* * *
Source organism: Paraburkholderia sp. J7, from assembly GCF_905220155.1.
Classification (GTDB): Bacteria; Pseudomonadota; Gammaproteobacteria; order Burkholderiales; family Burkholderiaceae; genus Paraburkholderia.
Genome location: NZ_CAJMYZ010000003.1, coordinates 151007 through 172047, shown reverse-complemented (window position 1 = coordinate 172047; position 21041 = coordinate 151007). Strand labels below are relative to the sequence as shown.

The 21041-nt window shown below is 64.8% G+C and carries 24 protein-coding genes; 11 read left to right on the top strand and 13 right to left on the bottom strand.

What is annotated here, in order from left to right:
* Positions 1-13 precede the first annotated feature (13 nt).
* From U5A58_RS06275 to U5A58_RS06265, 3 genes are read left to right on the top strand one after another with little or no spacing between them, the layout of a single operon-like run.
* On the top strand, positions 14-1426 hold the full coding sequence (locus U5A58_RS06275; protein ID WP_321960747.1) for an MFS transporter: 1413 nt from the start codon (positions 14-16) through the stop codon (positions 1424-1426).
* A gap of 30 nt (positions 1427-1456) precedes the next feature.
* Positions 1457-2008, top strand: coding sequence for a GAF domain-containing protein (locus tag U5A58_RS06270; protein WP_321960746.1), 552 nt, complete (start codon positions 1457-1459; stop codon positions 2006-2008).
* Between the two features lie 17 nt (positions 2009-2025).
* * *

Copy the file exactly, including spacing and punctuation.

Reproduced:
Source organism: Paraburkholderia sp. J7, from assembly GCF_905220155.1.
Classification (GTDB): Bacteria; Pseudomonadota; Gammaproteobacteria; order Burkholderiales; family Burkholderiaceae; genus Paraburkholderia.
Genome location: NZ_CAJMYZ010000003.1, coordinates 151007 through 172047, shown reverse-complemented (window position 1 = coordinate 172047; position 21041 = coordinate 151007). Strand labels below are relative to the sequence as shown.

The 21041-nt window shown below is 64.8% G+C and carries 24 protein-coding genes; 11 read left to right on the top strand and 13 right to left on the bottom strand.

What is annotated here, in order from left to right:
* Positions 1-13 precede the first annotated feature (13 nt).
* From U5A58_RS06275 to U5A58_RS06265, 3 genes are read left to right on the top strand one after another with little or no spacing between them, the layout of a single operon-like run.
* On the top strand, positions 14-1426 hold the full coding sequence (locus U5A58_RS06275; protein ID WP_321960747.1) for an MFS transporter: 1413 nt from the start codon (positions 14-16) through the stop codon (positions 1424-1426).
* A gap of 30 nt (positions 1427-1456) precedes the next feature.
* Positions 1457-2008, top strand: coding sequence for a GAF domain-containing protein (locus tag U5A58_RS06270; protein WP_321960746.1), 552 nt, complete (start codon positions 1457-1459; stop codon positions 2006-2008).
* Between the two features lie 17 nt (positions 2009-2025).